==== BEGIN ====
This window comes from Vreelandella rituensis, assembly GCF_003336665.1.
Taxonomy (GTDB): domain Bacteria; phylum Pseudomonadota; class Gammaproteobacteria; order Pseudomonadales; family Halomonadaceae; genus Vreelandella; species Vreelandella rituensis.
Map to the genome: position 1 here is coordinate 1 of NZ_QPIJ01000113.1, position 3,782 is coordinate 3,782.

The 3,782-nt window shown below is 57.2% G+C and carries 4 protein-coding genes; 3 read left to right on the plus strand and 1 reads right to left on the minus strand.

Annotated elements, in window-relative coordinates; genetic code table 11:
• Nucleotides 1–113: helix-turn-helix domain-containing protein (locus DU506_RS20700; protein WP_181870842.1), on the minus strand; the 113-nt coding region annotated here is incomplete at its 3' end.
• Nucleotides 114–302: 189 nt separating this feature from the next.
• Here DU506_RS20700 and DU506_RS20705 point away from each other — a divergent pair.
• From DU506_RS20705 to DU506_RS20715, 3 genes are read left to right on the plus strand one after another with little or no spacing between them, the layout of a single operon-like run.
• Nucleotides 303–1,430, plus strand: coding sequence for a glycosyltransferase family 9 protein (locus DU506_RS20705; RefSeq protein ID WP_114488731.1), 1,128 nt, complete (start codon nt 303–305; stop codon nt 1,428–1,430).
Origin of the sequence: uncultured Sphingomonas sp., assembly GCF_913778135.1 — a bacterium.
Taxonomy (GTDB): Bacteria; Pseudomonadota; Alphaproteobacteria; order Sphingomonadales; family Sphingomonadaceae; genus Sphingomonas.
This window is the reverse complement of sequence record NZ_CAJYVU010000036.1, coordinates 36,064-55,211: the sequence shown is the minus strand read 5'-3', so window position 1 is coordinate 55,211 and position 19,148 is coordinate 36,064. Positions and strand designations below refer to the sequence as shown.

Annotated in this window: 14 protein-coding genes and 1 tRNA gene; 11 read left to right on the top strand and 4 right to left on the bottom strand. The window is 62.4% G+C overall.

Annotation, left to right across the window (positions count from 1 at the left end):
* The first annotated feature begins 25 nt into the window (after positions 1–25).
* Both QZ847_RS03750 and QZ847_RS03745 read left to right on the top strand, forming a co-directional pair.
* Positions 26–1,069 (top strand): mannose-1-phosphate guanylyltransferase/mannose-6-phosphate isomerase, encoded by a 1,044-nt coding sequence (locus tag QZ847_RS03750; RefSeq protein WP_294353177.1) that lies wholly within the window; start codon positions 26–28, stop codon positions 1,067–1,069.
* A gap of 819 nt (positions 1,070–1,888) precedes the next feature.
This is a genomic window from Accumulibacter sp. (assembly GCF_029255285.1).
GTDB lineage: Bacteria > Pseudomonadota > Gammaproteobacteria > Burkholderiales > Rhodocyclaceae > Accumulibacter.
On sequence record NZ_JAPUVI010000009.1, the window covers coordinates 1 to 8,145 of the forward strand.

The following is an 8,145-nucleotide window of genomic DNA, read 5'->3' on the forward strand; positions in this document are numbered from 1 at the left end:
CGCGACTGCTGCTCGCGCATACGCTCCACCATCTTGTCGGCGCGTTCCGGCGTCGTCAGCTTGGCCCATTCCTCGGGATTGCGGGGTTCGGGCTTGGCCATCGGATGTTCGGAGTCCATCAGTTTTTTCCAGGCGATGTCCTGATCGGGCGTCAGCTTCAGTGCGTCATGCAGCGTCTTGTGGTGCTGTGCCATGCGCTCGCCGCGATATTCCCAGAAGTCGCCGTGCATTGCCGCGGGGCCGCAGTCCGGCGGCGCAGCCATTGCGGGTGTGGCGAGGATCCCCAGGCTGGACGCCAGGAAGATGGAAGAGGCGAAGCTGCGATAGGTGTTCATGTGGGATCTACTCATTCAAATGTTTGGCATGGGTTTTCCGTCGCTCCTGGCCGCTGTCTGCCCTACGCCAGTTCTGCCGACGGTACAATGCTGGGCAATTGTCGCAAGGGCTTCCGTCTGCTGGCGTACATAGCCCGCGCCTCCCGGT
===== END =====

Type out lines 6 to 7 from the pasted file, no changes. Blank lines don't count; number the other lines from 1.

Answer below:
• Nucleotides 1–113: helix-turn-helix domain-containing protein (locus DU506_RS20700; protein WP_181870842.1), on the minus strand; the 113-nt coding region annotated here is incomplete at its 3' end.
• Nucleotides 114–302: 189 nt separating this feature from the next.